Focus on what you do best and outsource as many non-critical functions as possible.  Outsourcing  gives you flexibility, lowers costs, adds expertise, achieves faster completion and increases focus.  Feel free to provide me your thoughts on outsourcing.

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Don’t Forget the Back Doors to Your Organization

An organization’s front door is the home page of their website.  It is where people are meant to enter to get information about your organization (especially if you a non-profit).  That is why you spent the most time making it look nice and having all the necessary information there as you enter it.

But now with Social Media there are now multiple doors that people can enter to get information about your organization that you need to worry about.

Doors

These other doors or other ways for information include the following:

  • Non-Home Website Pages
  • Twitter Profile Page
  • LinkedIn Company Page
  • Facebook Fan Page
  • YouTube Channel Page
  • Company Blog Page

Individuals who use these other doors (the back doors) are usually different than the people that use the front door who are more traditionalists.  Back door people  are a different beast.  They are more comfortable with the back doors.  Each door needs it own campaign, monitoring, design, call to action and content. But should have consistent messaging, branding and information.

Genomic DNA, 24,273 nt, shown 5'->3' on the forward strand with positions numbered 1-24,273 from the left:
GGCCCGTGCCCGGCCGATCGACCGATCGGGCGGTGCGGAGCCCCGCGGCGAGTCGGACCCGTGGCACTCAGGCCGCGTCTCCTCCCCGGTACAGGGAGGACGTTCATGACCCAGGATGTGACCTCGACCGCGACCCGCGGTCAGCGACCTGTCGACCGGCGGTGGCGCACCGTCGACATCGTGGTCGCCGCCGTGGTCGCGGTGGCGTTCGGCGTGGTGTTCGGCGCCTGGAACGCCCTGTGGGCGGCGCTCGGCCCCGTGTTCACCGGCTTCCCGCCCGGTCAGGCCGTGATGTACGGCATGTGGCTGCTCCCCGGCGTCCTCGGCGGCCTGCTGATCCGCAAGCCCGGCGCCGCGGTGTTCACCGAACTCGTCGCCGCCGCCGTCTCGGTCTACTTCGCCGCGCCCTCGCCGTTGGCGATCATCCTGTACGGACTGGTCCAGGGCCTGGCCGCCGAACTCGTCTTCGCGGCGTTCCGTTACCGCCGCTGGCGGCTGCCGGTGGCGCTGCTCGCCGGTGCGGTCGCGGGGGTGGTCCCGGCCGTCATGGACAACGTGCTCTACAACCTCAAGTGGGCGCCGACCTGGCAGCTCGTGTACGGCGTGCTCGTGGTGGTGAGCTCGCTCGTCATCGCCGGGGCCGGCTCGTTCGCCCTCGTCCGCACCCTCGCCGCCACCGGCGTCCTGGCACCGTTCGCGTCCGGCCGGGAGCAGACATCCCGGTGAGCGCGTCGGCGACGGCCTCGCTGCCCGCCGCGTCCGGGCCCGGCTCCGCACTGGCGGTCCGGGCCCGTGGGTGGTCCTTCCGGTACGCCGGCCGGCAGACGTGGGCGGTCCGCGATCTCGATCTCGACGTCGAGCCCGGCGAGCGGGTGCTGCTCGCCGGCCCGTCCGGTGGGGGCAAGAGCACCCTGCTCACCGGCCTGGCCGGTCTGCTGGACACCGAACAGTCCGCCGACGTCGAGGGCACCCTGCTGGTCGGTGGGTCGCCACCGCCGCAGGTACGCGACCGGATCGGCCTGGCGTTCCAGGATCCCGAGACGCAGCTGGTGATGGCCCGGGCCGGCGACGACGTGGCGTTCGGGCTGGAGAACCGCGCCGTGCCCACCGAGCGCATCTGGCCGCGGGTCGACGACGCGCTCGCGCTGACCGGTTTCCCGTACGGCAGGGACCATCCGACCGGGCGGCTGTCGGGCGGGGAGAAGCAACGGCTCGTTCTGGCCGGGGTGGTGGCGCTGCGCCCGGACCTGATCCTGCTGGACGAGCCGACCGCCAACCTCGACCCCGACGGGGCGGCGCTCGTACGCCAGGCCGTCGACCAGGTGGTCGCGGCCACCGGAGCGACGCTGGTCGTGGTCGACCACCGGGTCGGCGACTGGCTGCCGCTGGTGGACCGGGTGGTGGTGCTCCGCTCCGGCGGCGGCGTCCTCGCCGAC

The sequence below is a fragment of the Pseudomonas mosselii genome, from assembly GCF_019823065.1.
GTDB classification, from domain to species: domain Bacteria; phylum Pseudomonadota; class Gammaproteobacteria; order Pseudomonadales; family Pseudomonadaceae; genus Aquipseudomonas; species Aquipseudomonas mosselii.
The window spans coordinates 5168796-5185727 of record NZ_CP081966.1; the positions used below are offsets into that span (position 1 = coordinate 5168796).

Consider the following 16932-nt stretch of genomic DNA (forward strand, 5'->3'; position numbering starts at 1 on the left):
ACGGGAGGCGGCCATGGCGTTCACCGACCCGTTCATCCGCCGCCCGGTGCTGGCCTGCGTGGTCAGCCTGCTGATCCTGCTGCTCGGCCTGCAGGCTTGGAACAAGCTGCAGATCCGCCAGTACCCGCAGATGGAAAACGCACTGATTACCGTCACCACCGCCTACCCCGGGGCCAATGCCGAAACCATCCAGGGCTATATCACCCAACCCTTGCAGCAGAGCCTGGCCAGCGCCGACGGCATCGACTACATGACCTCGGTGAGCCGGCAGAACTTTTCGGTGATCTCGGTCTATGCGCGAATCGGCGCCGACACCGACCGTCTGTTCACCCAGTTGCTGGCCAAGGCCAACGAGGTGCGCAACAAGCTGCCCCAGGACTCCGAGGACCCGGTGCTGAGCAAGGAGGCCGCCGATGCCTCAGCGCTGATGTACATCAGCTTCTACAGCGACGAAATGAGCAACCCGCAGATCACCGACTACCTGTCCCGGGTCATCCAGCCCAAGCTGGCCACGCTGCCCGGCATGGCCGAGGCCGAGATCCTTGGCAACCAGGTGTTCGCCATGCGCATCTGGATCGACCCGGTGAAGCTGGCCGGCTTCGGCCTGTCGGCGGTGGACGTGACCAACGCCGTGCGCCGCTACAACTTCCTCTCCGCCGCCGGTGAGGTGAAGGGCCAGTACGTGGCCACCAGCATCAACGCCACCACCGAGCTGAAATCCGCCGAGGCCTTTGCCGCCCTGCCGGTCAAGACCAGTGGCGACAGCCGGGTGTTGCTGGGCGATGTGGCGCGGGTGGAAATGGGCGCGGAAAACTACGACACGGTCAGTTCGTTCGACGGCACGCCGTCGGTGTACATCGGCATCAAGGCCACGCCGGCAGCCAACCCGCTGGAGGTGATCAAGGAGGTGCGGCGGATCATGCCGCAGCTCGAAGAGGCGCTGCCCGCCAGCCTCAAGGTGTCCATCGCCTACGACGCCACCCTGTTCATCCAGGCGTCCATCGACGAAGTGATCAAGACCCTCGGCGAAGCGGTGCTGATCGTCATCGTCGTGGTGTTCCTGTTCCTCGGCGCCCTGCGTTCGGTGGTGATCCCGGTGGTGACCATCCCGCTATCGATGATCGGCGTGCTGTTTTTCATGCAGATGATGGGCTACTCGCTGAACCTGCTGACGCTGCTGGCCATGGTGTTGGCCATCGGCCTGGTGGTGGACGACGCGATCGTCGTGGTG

Home Page – When was the last time you went to the home page of an organization you were interested in? Maybe the first place you went was Facebook, after a friend shared something with you from the Facebook Page. Or maybe you googled the name of the organization after hearing about it at an event. Or maybe you clicked a link someone shared on Twitter. In all cases, your first visit was not the organization’s home page.

Non-Home Pages – Take a look at your web statistics (Google Analytics). What words are people using to find your site? What pages are being visited the most? If you’re not happy with what you find, start optimizing each page on your site with the words you want people use to find your organization.

Twitter – On Twitter, posts are short and real time, often with links to website pages or blog posts.  Make sure that your Twitter profile page has the proper messaging and branding.

LinkedIn – Many individuals use LinkedIn to find out information about individuals but also about organizations.

Blog – Search Engine Optimization (SEO) for a website can improved if an organization’s  blog is part of the website and new blog posts are regularly posted.  The more inbound links from reputable sites a web page has, the better chances it will rank high in search engines. And blogs tend to receive more inbound links than traditional web pages. Especially when the content is fresh, remarkable and highly relevant.

Facebook – Most people use Facebook. Often this is the first place for people to go to check out an organization.  Make sure the Facebook fan page has the proper messaging and branding.

YouTube – Videos are very  effective for an organization (especially a non-profit) to tell a story.  Make sure that your YouTube Channel has the right branding and messaging.

No matter if you are a law firm, B2B tech company or a non-profit, consider all the ways to get information about your organization (the doors) and make sure that they all have the right message, look and information.  Let me know your thoughts regarding your doors.